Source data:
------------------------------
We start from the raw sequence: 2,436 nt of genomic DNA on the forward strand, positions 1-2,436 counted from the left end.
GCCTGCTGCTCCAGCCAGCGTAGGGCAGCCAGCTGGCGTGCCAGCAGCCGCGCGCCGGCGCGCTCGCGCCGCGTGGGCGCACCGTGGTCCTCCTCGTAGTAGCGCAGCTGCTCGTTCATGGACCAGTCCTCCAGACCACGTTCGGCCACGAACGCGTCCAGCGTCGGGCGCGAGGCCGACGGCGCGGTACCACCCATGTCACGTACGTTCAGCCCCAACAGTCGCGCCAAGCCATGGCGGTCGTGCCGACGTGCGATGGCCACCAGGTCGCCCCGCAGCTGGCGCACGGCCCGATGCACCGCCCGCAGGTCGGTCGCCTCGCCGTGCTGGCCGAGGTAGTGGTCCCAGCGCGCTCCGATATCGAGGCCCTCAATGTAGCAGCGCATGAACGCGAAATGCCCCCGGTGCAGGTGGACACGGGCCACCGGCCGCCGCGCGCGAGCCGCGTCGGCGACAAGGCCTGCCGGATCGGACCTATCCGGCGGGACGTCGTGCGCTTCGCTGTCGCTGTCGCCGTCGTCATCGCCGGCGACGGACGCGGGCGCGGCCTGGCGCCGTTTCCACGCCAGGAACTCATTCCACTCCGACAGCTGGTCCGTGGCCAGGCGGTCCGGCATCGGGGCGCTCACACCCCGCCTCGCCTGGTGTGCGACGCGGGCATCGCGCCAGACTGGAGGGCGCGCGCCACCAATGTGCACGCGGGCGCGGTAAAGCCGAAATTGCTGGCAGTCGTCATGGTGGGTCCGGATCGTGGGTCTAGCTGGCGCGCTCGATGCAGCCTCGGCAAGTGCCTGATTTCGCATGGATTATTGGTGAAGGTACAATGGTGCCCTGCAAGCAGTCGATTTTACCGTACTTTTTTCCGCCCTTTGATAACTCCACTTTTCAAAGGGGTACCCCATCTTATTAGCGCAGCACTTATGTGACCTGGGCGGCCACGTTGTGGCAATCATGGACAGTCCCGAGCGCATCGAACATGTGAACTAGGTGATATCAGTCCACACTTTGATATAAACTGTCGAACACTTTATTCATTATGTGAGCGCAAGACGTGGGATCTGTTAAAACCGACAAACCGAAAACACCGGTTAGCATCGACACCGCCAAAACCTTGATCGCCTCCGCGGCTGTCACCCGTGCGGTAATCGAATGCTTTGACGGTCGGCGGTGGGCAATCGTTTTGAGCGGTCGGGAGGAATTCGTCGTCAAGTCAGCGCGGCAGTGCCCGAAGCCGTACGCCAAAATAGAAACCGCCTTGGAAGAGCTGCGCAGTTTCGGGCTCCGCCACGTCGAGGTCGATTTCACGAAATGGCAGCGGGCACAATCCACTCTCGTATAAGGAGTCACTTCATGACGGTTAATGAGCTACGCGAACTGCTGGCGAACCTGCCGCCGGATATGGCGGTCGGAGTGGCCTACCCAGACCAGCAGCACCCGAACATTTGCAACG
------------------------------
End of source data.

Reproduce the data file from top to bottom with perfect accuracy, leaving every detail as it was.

We start from the raw sequence: 2,436 nt of genomic DNA on the forward strand, positions 1-2,436 counted from the left end.
GCCTGCTGCTCCAGCCAGCGTAGGGCAGCCAGCTGGCGTGCCAGCAGCCGCGCGCCGGCGCGCTCGCGCCGCGTGGGCGCACCGTGGTCCTCCTCGTAGTAGCGCAGCTGCTCGTTCATGGACCAGTCCTCCAGACCACGTTCGGCCACGAACGCGTCCAGCGTCGGGCGCGAGGCCGACGGCGCGGTACCACCCATGTCACGTACGTTCAGCCCCAACAGTCGCGCCAAGCCATGGCGGTCGTGCCGACGTGCGATGGCCACCAGGTCGCCCCGCAGCTGGCGCACGGCCCGATGCACCGCCCGCAGGTCGGTCGCCTCGCCGTGCTGGCCGAGGTAGTGGTCCCAGCGCGCTCCGATATCGAGGCCCTCAATGTAGCAGCGCATGAACGCGAAATGCCCCCGGTGCAGGTGGACACGGGCCACCGGCCGCCGCGCGCGAGCCGCGTCGGCGACAAGGCCTGCCGGATCGGACCTATCCGGCGGGACGTCGTGCGCTTCGCTGTCGCTGTCGCCGTCGTCATCGCCGGCGACGGACGCGGGCGCGGCCTGGCGCCGTTTCCACGCCAGGAACTCATTCCACTCCGACAGCTGGTCCGTGGCCAGGCGGTCCGGCATCGGGGCGCTCACACCCCGCCTCGCCTGGTGTGCGACGCGGGCATCGCGCCAGACTGGAGGGCGCGCGCCACCAATGTGCACGCGGGCGCGGTAAAGCCGAAATTGCTGGCAGTCGTCATGGTGGGTCCGGATCGTGGGTCTAGCTGGCGCGCTCGATGCAGCCTCGGCAAGTGCCTGATTTCGCATGGATTATTGGTGAAGGTACAATGGTGCCCTGCAAGCAGTCGATTTTACCGTACTTTTTTCCGCCCTTTGATAACTCCACTTTTCAAAGGGGTACCCCATCTTATTAGCGCAGCACTTATGTGACCTGGGCGGCCACGTTGTGGCAATCATGGACAGTCCCGAGCGCATCGAACATGTGAACTAGGTGATATCAGTCCACACTTTGATATAAACTGTCGAACACTTTATTCATTATGTGAGCGCAAGACGTGGGATCTGTTAAAACCGACAAACCGAAAACACCGGTTAGCATCGACACCGCCAAAACCTTGATCGCCTCCGCGGCTGTCACCCGTGCGGTAATCGAATGCTTTGACGGTCGGCGGTGGGCAATCGTTTTGAGCGGTCGGGAGGAATTCGTCGTCAAGTCAGCGCGGCAGTGCCCGAAGCCGTACGCCAAAATAGAAACCGCCTTGGAAGAGCTGCGCAGTTTCGGGCTCCGCCACGTCGAGGTCGATTTCACGAAATGGCAGCGGGCACAATCCACTCTCGTATAAGGAGTCACTTCATGACGGTTAATGAGCTACGCGAACTGCTGGCGAACCTGCCGCCGGATATGGCGGTCGGAGTGGCCTACCCAGACCAGCAGCACCCGAACATTTGCAACG